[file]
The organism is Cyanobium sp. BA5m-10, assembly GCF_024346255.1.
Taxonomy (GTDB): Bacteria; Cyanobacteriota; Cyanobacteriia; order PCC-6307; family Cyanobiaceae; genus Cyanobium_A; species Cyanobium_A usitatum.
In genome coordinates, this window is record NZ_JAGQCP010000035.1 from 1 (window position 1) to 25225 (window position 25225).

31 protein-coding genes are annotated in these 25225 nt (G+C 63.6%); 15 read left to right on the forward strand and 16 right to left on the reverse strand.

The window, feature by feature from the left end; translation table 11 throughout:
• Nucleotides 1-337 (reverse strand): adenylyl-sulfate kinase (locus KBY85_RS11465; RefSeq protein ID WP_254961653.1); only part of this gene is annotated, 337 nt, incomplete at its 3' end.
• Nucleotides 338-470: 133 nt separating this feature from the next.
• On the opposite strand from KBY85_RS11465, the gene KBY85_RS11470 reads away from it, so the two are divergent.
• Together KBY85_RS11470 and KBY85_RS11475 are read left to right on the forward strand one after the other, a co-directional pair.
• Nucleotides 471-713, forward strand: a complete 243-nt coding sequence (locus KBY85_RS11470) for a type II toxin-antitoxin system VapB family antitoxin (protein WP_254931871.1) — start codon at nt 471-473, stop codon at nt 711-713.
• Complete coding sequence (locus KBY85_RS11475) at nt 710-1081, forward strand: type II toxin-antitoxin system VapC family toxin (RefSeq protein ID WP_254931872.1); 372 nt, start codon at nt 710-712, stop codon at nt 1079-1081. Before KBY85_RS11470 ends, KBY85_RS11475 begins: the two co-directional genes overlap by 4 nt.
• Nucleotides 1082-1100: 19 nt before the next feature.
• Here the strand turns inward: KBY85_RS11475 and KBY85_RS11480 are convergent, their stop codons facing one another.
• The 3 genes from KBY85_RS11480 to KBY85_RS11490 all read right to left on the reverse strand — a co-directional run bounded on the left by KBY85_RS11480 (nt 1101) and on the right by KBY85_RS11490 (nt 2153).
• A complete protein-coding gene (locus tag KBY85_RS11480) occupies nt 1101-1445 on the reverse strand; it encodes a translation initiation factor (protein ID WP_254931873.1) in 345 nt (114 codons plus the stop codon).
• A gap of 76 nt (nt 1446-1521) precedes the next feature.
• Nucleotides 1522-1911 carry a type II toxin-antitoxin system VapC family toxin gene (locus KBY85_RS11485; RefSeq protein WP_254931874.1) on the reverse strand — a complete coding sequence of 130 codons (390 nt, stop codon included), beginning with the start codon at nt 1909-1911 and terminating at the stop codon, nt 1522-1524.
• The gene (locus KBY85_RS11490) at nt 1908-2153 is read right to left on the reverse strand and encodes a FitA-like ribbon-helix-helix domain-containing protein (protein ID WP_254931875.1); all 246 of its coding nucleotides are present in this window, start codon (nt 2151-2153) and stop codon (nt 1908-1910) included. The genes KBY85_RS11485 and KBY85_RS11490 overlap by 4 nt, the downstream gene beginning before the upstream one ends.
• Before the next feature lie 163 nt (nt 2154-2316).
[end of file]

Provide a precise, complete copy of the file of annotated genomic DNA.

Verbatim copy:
The organism is Cyanobium sp. BA5m-10, assembly GCF_024346255.1.
Taxonomy (GTDB): Bacteria; Cyanobacteriota; Cyanobacteriia; order PCC-6307; family Cyanobiaceae; genus Cyanobium_A; species Cyanobium_A usitatum.
In genome coordinates, this window is record NZ_JAGQCP010000035.1 from 1 (window position 1) to 25225 (window position 25225).

31 protein-coding genes are annotated in these 25225 nt (G+C 63.6%); 15 read left to right on the forward strand and 16 right to left on the reverse strand.

The window, feature by feature from the left end; translation table 11 throughout:
• Nucleotides 1-337 (reverse strand): adenylyl-sulfate kinase (locus KBY85_RS11465; RefSeq protein ID WP_254961653.1); only part of this gene is annotated, 337 nt, incomplete at its 3' end.
• Nucleotides 338-470: 133 nt separating this feature from the next.
• On the opposite strand from KBY85_RS11465, the gene KBY85_RS11470 reads away from it, so the two are divergent.
• Together KBY85_RS11470 and KBY85_RS11475 are read left to right on the forward strand one after the other, a co-directional pair.
• Nucleotides 471-713, forward strand: a complete 243-nt coding sequence (locus KBY85_RS11470) for a type II toxin-antitoxin system VapB family antitoxin (protein WP_254931871.1) — start codon at nt 471-473, stop codon at nt 711-713.
• Complete coding sequence (locus KBY85_RS11475) at nt 710-1081, forward strand: type II toxin-antitoxin system VapC family toxin (RefSeq protein ID WP_254931872.1); 372 nt, start codon at nt 710-712, stop codon at nt 1079-1081. Before KBY85_RS11470 ends, KBY85_RS11475 begins: the two co-directional genes overlap by 4 nt.
• Nucleotides 1082-1100: 19 nt before the next feature.
• Here the strand turns inward: KBY85_RS11475 and KBY85_RS11480 are convergent, their stop codons facing one another.
• The 3 genes from KBY85_RS11480 to KBY85_RS11490 all read right to left on the reverse strand — a co-directional run bounded on the left by KBY85_RS11480 (nt 1101) and on the right by KBY85_RS11490 (nt 2153).
• A complete protein-coding gene (locus tag KBY85_RS11480) occupies nt 1101-1445 on the reverse strand; it encodes a translation initiation factor (protein ID WP_254931873.1) in 345 nt (114 codons plus the stop codon).
• A gap of 76 nt (nt 1446-1521) precedes the next feature.
• Nucleotides 1522-1911 carry a type II toxin-antitoxin system VapC family toxin gene (locus KBY85_RS11485; RefSeq protein WP_254931874.1) on the reverse strand — a complete coding sequence of 130 codons (390 nt, stop codon included), beginning with the start codon at nt 1909-1911 and terminating at the stop codon, nt 1522-1524.
• The gene (locus KBY85_RS11490) at nt 1908-2153 is read right to left on the reverse strand and encodes a FitA-like ribbon-helix-helix domain-containing protein (protein ID WP_254931875.1); all 246 of its coding nucleotides are present in this window, start codon (nt 2151-2153) and stop codon (nt 1908-1910) included. The genes KBY85_RS11485 and KBY85_RS11490 overlap by 4 nt, the downstream gene beginning before the upstream one ends.
• Before the next feature lie 163 nt (nt 2154-2316).